Daris Long, red cap, salutes the flag-drapped casket of his son, Army Pvt. William Long, at Arkansas Veterans Cemetery in North Little Rock, Ark., on June 8, 2009. Pvts. William Long and Quinton Ezeagwula were shot and killed by Abdulhakim Mujahid Muhammad at a recruiting center in Arkansas. (Danny Johnston / The Associated Press)
Arkansas’ four congressmen blasted the Defense Department on Thursday for what they called an unnecessary delay in a decision on Purple Hearts for a pair of Army recruiters killed by a religious fanatic in Little Rock five years ago.
In a letter to Defense Secretary Chuck Hagel, the lawmakers — Republican Reps. Rick Crawford, Tim Griffin, Steve Womack and Tom Cotton — demanded that military officials finish their review into awards for the Arkansas attack and the 2009 shooting at Fort Hood, Texas, when an Army psychologist killed 13 and wounded 32 others.
“The delay in this report and DoD’s insistence that these brave men and women do not deserve the honor of being awarded the Purple Heart has denied these service members and their families essential benefits that are provided to Purple Heart recipients,” the letter states. “We find this continued inaction by the DoD disgraceful, as well as unlawful.”
Labeling the Arkansas and Texas crimes as terrorist attacks and awarding Purple Hearts to their victims has been an ongoing cause for conservative House members, who have criticized both the Pentagon and Obama administration for ignoring the religious motivations behind the attacks.
In both cases, the shooters were Muslims who maintained that their crimes were in response to U.S. actions in the Middle East.
Family members of the Arkansas soldiers killed — Pvts. William Long and Quinton Ezeagwula — also have pushed for the recognition. In April, House members included language in a draft of the 2015 defense authorization bill that would require an analysis of what benefits and death payouts victims’ families would receive if the two shootings were reclassified as terrorist attacks.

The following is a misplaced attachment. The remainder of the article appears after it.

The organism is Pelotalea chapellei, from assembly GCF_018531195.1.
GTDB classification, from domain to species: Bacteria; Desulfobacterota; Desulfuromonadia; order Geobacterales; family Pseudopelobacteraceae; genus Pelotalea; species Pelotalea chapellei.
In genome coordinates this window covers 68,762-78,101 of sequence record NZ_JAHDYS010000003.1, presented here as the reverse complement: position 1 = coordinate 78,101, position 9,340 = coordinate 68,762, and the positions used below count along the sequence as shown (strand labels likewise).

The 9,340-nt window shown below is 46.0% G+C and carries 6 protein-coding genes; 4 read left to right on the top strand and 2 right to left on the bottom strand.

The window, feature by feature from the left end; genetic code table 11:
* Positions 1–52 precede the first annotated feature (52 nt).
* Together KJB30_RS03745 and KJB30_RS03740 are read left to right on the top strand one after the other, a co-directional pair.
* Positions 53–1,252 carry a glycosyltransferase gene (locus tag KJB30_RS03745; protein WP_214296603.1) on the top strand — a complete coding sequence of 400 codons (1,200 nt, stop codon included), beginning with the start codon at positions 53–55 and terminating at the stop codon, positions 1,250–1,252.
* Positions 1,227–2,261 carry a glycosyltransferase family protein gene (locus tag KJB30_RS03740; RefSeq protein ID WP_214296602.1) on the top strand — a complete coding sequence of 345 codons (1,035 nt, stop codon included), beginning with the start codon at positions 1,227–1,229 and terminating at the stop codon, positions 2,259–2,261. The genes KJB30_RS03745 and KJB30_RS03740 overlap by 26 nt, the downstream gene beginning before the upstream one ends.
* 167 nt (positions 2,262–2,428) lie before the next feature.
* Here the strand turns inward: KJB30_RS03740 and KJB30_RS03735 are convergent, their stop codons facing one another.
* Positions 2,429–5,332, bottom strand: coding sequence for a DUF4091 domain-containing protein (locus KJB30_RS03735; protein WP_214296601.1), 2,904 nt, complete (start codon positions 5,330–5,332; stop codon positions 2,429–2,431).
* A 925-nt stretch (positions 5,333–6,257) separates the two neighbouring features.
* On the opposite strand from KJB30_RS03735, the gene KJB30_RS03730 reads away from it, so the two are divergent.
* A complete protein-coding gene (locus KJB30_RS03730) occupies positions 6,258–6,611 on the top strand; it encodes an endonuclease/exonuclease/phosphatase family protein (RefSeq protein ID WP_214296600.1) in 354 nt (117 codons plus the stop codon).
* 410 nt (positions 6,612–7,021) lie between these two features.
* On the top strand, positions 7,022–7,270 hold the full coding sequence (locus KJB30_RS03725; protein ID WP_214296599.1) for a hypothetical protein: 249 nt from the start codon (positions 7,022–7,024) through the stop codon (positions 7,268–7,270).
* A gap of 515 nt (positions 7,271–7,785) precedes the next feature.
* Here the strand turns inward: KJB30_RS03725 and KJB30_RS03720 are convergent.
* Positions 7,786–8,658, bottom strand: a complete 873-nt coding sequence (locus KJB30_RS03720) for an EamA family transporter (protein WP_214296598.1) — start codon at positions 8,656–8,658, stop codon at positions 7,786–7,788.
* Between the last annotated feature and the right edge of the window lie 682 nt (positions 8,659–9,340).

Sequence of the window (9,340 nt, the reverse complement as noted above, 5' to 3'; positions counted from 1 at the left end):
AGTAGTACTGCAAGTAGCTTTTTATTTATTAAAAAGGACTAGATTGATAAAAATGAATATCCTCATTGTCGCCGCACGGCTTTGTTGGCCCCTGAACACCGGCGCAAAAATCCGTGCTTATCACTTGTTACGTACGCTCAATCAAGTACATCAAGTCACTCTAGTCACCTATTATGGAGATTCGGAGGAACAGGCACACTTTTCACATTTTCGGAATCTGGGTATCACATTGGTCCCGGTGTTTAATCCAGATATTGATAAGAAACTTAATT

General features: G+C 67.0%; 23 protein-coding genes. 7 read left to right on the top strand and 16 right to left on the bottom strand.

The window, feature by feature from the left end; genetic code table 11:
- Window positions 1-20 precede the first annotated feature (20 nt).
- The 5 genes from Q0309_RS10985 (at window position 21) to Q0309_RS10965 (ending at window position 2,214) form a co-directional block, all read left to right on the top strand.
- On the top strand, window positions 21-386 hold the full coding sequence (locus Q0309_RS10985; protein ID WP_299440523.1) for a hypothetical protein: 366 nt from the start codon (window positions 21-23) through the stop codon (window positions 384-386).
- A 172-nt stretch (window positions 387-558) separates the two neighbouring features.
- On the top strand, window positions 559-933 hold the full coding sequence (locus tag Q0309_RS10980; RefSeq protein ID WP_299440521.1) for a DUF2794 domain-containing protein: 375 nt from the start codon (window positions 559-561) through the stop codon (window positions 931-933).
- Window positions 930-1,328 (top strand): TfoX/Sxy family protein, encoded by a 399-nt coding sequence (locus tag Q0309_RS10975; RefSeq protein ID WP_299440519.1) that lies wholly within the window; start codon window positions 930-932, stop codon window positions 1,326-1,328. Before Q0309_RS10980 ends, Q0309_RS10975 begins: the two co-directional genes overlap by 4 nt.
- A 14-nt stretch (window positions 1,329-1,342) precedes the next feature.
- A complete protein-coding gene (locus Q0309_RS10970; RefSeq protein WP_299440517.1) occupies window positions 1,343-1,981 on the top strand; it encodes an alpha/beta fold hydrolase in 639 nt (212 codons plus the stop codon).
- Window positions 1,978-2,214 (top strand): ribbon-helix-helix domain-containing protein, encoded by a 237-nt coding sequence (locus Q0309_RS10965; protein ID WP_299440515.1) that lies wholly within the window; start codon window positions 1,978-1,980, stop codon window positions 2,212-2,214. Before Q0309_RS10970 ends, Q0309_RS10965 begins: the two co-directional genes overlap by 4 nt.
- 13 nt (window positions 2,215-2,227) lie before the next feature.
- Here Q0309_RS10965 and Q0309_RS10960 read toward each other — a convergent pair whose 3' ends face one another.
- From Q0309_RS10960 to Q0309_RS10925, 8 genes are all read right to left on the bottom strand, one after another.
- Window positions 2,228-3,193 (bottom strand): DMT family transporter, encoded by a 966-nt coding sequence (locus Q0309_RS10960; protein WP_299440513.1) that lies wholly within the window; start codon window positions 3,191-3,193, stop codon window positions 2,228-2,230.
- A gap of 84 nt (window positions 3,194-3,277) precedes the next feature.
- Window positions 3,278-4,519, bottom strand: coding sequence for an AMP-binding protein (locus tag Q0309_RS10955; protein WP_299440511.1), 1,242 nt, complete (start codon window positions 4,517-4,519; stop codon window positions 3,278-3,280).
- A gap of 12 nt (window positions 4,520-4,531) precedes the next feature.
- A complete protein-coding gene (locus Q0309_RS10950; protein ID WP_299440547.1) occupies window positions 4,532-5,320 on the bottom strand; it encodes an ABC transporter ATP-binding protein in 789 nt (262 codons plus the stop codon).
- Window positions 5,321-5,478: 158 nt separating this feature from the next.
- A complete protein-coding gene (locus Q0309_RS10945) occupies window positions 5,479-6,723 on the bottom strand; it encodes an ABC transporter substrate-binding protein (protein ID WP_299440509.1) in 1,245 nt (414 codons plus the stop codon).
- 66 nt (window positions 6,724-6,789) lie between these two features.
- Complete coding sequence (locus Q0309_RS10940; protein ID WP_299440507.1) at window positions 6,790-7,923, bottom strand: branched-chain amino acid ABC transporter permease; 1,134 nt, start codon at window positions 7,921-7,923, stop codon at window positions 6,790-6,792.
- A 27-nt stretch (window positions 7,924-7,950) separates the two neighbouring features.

The 2014 defense authorization bill required defense officials to reconsider whether Purple Hearts should be awarded in both crimes, but Pentagon officials delayed that report until July 2015, to coincide with the completion of a larger military awards review.
The Pentagon called the review an “extremely sensitive issue” given the “historical prestige and legacy of the Purple Heart.”
But the Arkansas delegation called those excuses off-base, saying the department has had five years to review and reverse its decision not to award the Purple Heart.
“All of the men and women killed or wounded in these attacks were victims of terrorism, targeted because they were soldiers,” the letter states. “They deserve this recognition for their service and their sacrifice.”